but the next day I bought a Cadillac STS and loved it.

who has the monies to just "go buy a car (a cadillac) the next day"?!

and let me ask the question again because last time i didn't get an answer (maybe because there is no "right" answer?). as a german born person currently living in the US. what am i supposed to buy? lol. should i be neutral and buy something completely different? ;p

Angrybird 12 12-17-2008 01:01 PM

Quote:

Originally Posted by camaro_corvette (Post 219131)
Thing is this was a week ago and they are still waiting on parts. She lives in the same town the car was built, and she has to wait over a week to get parts??? WTF! On top of that, they gave her a corolla as a rental, they gave a lawyer a tiny little corolla. Better believe their gonna get it! :paddle:

Be glad you didn't buy one back in the 80's. My brother bought a new 87 Toyota pickup, about a year later he had an accident... it took 3 months to get a Hood and Front fender for the truck. it seems like at that time they did not have a parts warehous in the USA. and everything had to be shipped from Japan...

Oh, I bought an 87 S-10 at about the same time, had a guy back into it in the parking lot here at work, destroyed the tailgate and rear quarter panel, Had it back in two weeks.

p.s. his truck also rusted out in 3 years.....:thumbdown:

Angrybird 12 12-17-2008 01:03 PM

Quote:

Originally Posted by diddiyo (Post 219151)
who has the monies to just "go buy a car the next day"?!

Lots of people if they decided to go out tomorrow and buy a new car could... that isn't unusual, I dropped my wife off at work one morning and told her I was going to go buy a new truck that morning, Guess what, I picked her up at lunch in a new Chevy truck...

diddiyo 12-17-2008 01:06 PM

Quote:

Originally Posted by Skyman 08 (Post 219154)
Lots of people if they decided to go out tomorrow and buy a new car could... that isn't unusual, I dropped my wife off at work one morning and told her I was going to go buy a new truck that morning, Guess what, I picked her up at lunch in a new Chevy truck...

i assume a chevy truck is "a little" cheaper than a cadillac.

TheClassicCarKid 12-17-2008 01:06 PM

"It's harder to see a beautiful thing up close"

I really liked that

Camaro_Corvette 12-17-2008 01:08 PM

Quote:

Originally Posted by diddiyo (Post 219151)
who has the monies to just "go buy a car the next day"?!

and let me ask the question again because last time i didn't get an answer (maybe because there is no "right" answer?). as a german born person currently living in the US. what am i supposed to buy? lol. should i be neutral and buy something completely different? ;p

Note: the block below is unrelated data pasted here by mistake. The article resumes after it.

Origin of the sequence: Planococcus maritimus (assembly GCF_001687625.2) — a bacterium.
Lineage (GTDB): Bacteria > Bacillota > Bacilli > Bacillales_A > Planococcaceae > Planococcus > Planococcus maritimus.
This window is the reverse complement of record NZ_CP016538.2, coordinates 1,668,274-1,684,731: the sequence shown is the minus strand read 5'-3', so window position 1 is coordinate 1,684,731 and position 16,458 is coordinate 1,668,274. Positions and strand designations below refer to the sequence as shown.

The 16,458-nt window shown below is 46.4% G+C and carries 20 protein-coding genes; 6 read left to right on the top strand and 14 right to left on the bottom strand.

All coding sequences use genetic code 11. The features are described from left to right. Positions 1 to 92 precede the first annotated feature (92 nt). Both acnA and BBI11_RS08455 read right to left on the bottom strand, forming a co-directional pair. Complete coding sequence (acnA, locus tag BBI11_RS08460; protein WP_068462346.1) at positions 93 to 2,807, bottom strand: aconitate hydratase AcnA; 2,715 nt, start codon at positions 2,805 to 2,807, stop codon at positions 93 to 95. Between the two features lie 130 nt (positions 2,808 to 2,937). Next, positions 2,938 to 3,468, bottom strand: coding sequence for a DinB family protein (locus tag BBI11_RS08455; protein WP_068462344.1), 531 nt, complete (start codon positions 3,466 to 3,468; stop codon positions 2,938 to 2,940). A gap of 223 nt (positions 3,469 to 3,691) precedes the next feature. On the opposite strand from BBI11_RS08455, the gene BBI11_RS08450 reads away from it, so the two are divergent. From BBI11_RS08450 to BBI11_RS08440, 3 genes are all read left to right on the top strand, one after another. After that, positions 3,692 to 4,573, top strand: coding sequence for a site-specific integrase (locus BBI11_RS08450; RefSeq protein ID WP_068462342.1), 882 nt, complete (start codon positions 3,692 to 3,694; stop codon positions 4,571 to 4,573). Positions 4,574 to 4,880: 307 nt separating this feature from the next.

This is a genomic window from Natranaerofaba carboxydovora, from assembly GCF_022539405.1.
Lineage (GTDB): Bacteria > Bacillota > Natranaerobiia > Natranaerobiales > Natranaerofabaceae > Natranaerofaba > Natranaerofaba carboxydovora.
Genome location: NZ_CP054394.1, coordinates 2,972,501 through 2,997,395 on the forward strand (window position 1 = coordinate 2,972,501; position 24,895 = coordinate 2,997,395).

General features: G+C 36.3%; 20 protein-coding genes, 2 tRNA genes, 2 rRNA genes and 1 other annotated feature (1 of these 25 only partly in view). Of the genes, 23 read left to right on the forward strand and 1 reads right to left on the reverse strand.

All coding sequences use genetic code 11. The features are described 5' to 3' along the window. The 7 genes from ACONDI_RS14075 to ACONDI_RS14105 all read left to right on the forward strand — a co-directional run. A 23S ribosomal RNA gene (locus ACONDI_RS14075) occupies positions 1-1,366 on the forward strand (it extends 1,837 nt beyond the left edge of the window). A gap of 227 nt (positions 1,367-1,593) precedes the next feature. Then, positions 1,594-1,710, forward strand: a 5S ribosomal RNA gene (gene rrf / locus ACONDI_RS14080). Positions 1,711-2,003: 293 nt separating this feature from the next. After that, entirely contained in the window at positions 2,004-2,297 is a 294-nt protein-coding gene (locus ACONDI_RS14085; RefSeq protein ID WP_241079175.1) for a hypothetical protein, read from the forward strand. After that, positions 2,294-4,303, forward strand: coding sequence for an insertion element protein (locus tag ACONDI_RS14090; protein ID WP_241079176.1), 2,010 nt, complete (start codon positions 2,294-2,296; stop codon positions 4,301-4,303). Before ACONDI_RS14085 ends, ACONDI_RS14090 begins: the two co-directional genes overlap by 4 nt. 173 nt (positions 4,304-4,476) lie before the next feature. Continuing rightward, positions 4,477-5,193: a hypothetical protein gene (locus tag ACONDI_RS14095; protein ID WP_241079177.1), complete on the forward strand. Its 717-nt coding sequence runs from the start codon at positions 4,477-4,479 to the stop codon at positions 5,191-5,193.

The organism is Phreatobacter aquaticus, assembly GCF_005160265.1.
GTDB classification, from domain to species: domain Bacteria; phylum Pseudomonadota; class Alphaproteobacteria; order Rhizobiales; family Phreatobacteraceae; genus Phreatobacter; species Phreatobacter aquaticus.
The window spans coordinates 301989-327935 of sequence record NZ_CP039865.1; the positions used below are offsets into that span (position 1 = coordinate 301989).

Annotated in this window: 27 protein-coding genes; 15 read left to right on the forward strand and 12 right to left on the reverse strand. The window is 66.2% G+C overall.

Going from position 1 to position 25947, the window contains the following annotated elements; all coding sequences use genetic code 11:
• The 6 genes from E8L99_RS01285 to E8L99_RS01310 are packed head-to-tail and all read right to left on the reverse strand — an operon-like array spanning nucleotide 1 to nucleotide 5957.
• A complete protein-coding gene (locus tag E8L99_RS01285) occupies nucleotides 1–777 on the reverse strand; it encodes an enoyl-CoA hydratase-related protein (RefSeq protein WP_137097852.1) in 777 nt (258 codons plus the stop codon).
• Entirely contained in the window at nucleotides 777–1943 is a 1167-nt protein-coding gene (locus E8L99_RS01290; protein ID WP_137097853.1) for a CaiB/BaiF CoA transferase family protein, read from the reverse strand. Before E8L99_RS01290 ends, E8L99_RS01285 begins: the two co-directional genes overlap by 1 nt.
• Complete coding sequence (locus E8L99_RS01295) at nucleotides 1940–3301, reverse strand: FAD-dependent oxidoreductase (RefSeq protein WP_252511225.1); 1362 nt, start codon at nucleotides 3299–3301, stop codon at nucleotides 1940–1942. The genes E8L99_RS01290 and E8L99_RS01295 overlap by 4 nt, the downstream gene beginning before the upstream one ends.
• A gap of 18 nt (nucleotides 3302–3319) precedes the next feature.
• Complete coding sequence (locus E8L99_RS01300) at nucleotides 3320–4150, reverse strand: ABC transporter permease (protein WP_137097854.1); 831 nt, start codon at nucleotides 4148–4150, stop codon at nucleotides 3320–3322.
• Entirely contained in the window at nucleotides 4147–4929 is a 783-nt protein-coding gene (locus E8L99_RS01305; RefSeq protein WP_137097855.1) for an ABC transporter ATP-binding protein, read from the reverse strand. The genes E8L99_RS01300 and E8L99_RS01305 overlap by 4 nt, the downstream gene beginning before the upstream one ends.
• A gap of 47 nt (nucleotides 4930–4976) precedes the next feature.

My dad buys cars with a check. Must be nice to have money...

If your planning on living in germany again then i say support your country, but if not then go out there and look, because they are not the only country making cars right now.

Angrybird 12 12-17-2008 01:14 PM

Quote:

Originally Posted by diddiyo (Post 219151)
and let me ask the question again because last time i didn't get an answer (maybe because there is no "right" answer?). as a german born person currently living in the US. what am i supposed to buy? lol. should i be neutral and buy something completely different? ;p

Seem obvious to me. You live in the USA, Shouldn't you support the country where you live and pay taxes?

Angrybird 12 12-17-2008 01:18 PM

Quote:

Originally Posted by diddiyo (Post 219156)
i assume a chevy truck is "a little" cheaper than a cadillac.

You just asked who could go out and buy a new car the next day, you didn't stipulate how expensive a car you had to buy, but I would assume not above your means.
plus he was at an event with Bob Lutz, and everyone was driving expensive luxury cars, so I would assume he had one too and could afford a Cadillac. I bought a Chevy because that is what I could afford.

Mr. Wyndham 12-17-2008 01:37 PM

Quote:

Originally Posted by diddiyo (Post 219151)
who has the monies to just "go buy a car (a cadillac) the next day"?!

I might have left out that this guy is the CEO of Hiller Markets, a chain of supermarkets in Michigan.
So he's got some money...;)

Quote:

Originally Posted by diddiyo (Post 219151)
and let me ask the question again because last time i didn't get an answer (maybe because there is no "right" answer?). as a german born person currently living in the US. what am i supposed to buy? lol. should i be neutral and buy something completely different? ;p

That depends. Where you're born doesn't matter for this question. Or else my family should all be buying Italian-made cars. What matters is where you plan to live, work, and flourish. Which country will allow you to do that for the majority of your lifetime? Germany, or the US? Answer that question, and you know which products, and policies to support.